When ford & guy first sprung up in April near the tram stop on Chilwell Road, they were hard to miss. They announced their arrival with a fanfare of flamingo pink, which stands out proudly against the other smartly painted buildings in subtler shades of grey and blue. Beeston’s corridor to down to Barton’s Market is looking pretty sharp these days.
The bright colour palette continues inside that cheerful exterior, with crisp handmade garments hand painted with bold squiggles and swirls. They have certainly grabbed our attention. A quick search on social media treats my eager peepers to a range of simple shapes, each with their own unique detail. A fluted neck, a cheeky frill, all in a kaleidoscope of colours – and yes ladies, I see pockets! But there is more to this new and exciting brand than meets the eye…
So, who are ford & guy?
I caught up with the shop proprietor and entrepreneur at the start of November, and can now reliably inform you that they are Suzie Ford and her husband Dan Guy.
Suzie tells me,
“Without him and his emotional support I wouldn’t have launched the business. So, in a way there are two of us behind the business. It started in my spare room and on Etsy, the markets, we built our website and now in store.”
I ask Suzie about the bold choice of colour for the shop’s exterior. “Life can be so serious. I wanted us to have some fun and brighten up people’s days. The particular shade of pink is colour matched to my specific mix of pink dye that I use for some of my bestselling pieces.” She also reveals that the shop was mistaken for “another nail bar” when she was out painting the front, by passers-by – hence the title of this article.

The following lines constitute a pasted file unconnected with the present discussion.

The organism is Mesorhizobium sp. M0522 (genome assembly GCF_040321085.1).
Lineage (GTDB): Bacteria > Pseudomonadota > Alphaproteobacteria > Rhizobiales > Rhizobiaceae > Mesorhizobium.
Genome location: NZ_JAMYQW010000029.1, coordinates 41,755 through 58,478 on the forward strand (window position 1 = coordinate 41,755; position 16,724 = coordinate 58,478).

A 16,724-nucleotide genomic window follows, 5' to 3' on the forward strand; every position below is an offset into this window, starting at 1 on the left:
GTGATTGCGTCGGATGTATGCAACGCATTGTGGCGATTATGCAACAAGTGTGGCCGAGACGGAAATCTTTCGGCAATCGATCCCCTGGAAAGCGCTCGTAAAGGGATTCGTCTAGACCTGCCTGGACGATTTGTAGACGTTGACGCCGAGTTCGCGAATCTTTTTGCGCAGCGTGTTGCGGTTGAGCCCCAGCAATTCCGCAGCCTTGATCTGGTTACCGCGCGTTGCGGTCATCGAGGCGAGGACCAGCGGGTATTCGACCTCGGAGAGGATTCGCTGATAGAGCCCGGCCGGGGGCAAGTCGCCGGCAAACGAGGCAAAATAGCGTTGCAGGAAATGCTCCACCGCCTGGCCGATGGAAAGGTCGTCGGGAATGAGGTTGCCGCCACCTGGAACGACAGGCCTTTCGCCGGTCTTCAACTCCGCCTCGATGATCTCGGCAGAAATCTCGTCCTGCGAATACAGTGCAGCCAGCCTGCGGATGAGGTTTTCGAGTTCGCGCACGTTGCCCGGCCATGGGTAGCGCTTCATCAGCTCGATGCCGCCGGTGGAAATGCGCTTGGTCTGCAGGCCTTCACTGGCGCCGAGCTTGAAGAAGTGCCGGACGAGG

Suzie just oozes enthusiasm for her brand. It means so much more to her than developing her own original and wearable clothing collection. In one small retail unit she has packed in a range of local makers work that align with her ethos, and her own workspace that can easily be transformed for workshops and events. She also manages an interesting and user-friendly website that showcases all the elements of her business.
She tells me that she has always been a creative being, and that her first passion was for dressmaking, “I loved designing clothes.” She has always used a notebook, which she keeps by her bed to capture ideas before they become lost in a sea of other thoughts. In the earliest photo of herself wearing a garment that she had made; she is just twelve and already proficient at pattern drafting.
Suzie recognises that her ADHD brain is adept at problem solving and making connections, and that can work to her advantage. She is an entirely self-taught dressmaker and is working to improve on her skills constantly.
“There’s a lot that you can learn from books and giving yourself time to practise, fail and try again until you understand the process.”